Thanks for your reply. The RPMs did decrease as the speed dropped. The bike has the DCT transmission and I feel no clutch slippage. In fact, when I drop to 5th gear the speed / power picks right up.
 

Dollar Bill

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My guess is you stirred up some sediment in the gas tank and partially plugged a fuel filter (if there is one) or the fuel injectors.
Thanks for your thoughts on the fuel filter or injector. I've not disassembled the fuel pump / filter system but I'm inclined to think that is not the problem because the engine runs strongly when I drop to a lower gear, idles smoothly, and generally runs well around town. I'll certainly check this out in the next week.
 

Dollar Bill

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I've run into a similar issue with the powerband since relocating from 2000ft elevation to 7000ft; I can run all day in 6th at highway speeds but when I drop down to under 5k ft then try to climb back up I loose power in 6th; dropping to 5th makes up for it and I can get back up to 75+ no problem. For reference, Flagstaff is at 7k and Sedona is around 3k in elevation, and it's only about 40 minutes from one to the other on Hwy 17.
Thanks for sharing your experience, Nick. Have you been able to determine the cause of the power loss?
I suspect we're both suffering from a faulty MAF/MAP/throttle position sensor because of our bikes' reaction to variations in altitude. My power loss was extreme at/above 9000 feet and only slightly improved when I got back down to sea level.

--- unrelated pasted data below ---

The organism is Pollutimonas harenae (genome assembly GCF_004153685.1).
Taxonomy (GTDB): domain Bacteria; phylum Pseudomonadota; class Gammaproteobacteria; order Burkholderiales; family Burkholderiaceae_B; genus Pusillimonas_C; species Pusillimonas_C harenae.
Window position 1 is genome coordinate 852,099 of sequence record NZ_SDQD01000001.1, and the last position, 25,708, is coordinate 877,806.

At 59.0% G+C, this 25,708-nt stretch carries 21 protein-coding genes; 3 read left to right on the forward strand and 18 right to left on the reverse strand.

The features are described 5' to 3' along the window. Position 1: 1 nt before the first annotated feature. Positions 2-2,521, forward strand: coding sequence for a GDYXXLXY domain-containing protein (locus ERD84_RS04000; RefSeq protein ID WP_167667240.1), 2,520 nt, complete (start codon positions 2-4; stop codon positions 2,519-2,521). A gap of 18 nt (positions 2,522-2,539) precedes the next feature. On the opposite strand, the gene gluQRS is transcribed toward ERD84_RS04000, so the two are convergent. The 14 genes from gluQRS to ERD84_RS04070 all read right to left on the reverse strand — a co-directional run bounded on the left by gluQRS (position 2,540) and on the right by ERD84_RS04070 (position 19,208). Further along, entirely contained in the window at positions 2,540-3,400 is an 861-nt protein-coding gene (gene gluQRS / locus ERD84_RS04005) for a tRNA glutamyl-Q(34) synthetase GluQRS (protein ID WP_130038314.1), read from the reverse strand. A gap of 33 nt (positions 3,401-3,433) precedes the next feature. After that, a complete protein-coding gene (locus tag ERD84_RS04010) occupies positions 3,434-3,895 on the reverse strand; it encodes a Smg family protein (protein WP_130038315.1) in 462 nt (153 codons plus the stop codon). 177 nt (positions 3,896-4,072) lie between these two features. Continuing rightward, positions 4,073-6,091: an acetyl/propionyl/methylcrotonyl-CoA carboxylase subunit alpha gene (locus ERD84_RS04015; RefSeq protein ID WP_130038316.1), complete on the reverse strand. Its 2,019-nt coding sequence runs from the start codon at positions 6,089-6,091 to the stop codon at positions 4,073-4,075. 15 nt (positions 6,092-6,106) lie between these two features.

I took a gamble and ordered a new throttle body and sensor unit and will post the results after I install it.
BTW...no warning lights (DCT/MIL) have flashed or illuminated on the instrument cluster (they all light up when I turn on the key so I know they're functional).
 

MZ5

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No matter what anyone claims, DTCs aren’t very useful diagnostic tools in terms of reliably indicating a problem or indicating the actual problem UNLESS there’s a total, outright failure of a directly-monitored part.
 

Dollar Bill

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No matter what anyone claims, DTCs aren’t very useful diagnostic tools in terms of reliably indicating a problem or indicating the actual problem UNLESS there’s a total, outright failure of a directly-monitored part.
I didn't realize that, but it makes sense. Thanks for the info, MZ5.
 

showkey

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There have been multiple prior posts on this statement:

I've experienced a similar loss of power on previous trips but attributed it to a weak engine riding against a headwind or uphill.

The prior posts were variations of common or similar conditions :

Fully loaded ( luggage, side bags, gear,passenger), going fast, wind, Altitude, big wind screen and hills/mountains …….

Mid size bike 50 HP, wind and running fast resulted in 30-40MPG, bike went faster in 5th gear vs 6th. Unable to hold speed in 6th gear.
 

NickV

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Thanks for sharing your experience, Nick. Have you been able to determine the cause of the power loss?